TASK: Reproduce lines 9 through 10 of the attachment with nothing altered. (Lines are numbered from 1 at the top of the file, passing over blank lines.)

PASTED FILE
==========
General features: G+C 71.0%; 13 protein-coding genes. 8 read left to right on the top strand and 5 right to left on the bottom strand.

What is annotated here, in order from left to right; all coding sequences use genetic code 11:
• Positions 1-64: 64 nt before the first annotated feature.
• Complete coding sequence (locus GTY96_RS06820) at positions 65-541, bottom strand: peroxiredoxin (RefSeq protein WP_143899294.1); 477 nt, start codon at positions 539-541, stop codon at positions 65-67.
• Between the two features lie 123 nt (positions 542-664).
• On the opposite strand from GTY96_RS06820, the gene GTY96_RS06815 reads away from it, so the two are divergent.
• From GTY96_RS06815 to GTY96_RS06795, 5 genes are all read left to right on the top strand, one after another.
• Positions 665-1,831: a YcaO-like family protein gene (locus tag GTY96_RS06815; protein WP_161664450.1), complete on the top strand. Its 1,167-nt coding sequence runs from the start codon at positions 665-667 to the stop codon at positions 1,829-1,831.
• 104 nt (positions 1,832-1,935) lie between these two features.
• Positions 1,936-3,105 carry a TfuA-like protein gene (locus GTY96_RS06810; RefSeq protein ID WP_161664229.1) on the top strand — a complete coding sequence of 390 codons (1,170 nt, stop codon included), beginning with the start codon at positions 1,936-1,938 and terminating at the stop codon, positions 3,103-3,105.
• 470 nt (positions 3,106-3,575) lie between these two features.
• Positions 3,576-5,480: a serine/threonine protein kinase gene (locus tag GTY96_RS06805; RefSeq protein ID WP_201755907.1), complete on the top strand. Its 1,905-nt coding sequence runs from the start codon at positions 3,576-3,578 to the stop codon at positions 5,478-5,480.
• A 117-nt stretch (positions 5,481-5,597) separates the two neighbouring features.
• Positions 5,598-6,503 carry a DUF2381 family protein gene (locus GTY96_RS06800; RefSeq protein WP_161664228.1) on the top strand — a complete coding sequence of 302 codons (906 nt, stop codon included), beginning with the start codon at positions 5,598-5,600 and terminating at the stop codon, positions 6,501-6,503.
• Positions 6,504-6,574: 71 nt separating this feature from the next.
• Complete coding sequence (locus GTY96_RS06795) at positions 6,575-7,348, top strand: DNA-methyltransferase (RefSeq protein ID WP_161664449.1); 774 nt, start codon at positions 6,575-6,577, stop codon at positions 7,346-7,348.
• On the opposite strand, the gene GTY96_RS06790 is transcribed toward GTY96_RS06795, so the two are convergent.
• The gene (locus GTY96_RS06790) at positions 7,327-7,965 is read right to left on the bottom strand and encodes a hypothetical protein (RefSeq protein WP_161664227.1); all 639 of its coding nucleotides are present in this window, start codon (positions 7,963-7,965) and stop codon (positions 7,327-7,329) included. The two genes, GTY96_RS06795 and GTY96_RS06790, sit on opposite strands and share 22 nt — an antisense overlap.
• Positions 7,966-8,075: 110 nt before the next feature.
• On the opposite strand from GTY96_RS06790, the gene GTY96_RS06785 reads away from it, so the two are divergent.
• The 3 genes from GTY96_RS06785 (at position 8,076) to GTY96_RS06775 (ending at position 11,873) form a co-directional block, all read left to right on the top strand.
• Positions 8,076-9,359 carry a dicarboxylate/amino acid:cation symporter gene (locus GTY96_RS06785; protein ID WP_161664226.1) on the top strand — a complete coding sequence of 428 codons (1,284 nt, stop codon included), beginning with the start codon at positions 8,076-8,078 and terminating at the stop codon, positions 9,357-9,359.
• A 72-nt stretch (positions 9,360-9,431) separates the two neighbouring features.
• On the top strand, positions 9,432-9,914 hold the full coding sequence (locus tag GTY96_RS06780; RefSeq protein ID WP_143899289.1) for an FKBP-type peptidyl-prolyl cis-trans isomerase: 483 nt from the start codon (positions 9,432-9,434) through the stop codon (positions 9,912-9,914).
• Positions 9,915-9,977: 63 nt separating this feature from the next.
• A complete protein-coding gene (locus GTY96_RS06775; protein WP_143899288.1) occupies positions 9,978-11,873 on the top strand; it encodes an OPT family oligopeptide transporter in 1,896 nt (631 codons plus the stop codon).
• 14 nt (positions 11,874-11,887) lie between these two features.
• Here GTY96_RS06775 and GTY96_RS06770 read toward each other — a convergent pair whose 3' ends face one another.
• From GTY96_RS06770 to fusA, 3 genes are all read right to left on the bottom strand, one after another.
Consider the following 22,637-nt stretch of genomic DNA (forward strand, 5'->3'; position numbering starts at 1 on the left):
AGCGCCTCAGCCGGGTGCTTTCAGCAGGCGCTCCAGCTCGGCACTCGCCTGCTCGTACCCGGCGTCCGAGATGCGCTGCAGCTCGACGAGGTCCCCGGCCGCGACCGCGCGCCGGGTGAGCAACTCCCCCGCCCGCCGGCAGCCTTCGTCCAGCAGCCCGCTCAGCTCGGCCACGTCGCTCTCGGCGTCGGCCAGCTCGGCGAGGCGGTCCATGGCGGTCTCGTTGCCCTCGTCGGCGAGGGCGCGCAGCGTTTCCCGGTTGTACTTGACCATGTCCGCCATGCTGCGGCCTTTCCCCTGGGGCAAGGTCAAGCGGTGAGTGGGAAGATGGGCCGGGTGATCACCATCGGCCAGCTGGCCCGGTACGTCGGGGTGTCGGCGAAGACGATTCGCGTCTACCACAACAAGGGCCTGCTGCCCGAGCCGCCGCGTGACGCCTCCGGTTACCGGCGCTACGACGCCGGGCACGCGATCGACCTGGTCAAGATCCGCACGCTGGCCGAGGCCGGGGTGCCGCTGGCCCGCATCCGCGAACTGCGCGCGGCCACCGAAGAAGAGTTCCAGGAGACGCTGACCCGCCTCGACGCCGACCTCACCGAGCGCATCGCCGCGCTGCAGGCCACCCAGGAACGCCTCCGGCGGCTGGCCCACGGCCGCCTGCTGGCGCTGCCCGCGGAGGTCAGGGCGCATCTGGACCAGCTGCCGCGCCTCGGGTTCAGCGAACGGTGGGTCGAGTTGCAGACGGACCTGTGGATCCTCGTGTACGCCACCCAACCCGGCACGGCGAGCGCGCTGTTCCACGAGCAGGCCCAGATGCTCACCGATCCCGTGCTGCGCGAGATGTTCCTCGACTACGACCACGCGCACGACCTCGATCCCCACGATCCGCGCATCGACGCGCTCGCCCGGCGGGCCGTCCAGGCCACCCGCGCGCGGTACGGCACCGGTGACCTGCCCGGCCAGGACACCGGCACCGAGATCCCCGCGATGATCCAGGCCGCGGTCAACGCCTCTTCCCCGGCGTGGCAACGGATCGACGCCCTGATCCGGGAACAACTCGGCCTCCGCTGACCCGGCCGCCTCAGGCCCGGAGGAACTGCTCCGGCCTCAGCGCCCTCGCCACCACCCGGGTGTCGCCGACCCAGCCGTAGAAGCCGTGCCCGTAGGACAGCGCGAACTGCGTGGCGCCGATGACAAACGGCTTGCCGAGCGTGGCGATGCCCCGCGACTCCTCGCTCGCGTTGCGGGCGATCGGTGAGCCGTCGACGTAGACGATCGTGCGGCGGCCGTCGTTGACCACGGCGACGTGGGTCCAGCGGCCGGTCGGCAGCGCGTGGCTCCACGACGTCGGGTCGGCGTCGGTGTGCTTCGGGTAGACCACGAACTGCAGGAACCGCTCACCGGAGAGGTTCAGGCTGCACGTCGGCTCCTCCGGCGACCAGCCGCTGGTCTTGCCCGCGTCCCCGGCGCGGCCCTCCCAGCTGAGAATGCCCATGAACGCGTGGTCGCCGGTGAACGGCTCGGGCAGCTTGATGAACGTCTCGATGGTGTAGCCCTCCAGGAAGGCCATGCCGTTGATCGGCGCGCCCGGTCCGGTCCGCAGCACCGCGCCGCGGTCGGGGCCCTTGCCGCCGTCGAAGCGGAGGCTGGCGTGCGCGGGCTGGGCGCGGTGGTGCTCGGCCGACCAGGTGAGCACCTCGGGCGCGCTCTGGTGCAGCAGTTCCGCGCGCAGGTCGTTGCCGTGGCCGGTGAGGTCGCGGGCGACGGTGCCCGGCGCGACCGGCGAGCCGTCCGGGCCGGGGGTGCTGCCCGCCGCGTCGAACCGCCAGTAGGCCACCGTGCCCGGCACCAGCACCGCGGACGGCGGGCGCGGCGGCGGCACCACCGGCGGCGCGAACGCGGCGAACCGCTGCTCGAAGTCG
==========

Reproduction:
• 104 nt (positions 1,832-1,935) lie between these two features.
• Positions 1,936-3,105 carry a TfuA-like protein gene (locus GTY96_RS06810; RefSeq protein ID WP_161664229.1) on the top strand — a complete coding sequence of 390 codons (1,170 nt, stop codon included), beginning with the start codon at positions 1,936-1,938 and terminating at the stop codon, positions 3,103-3,105.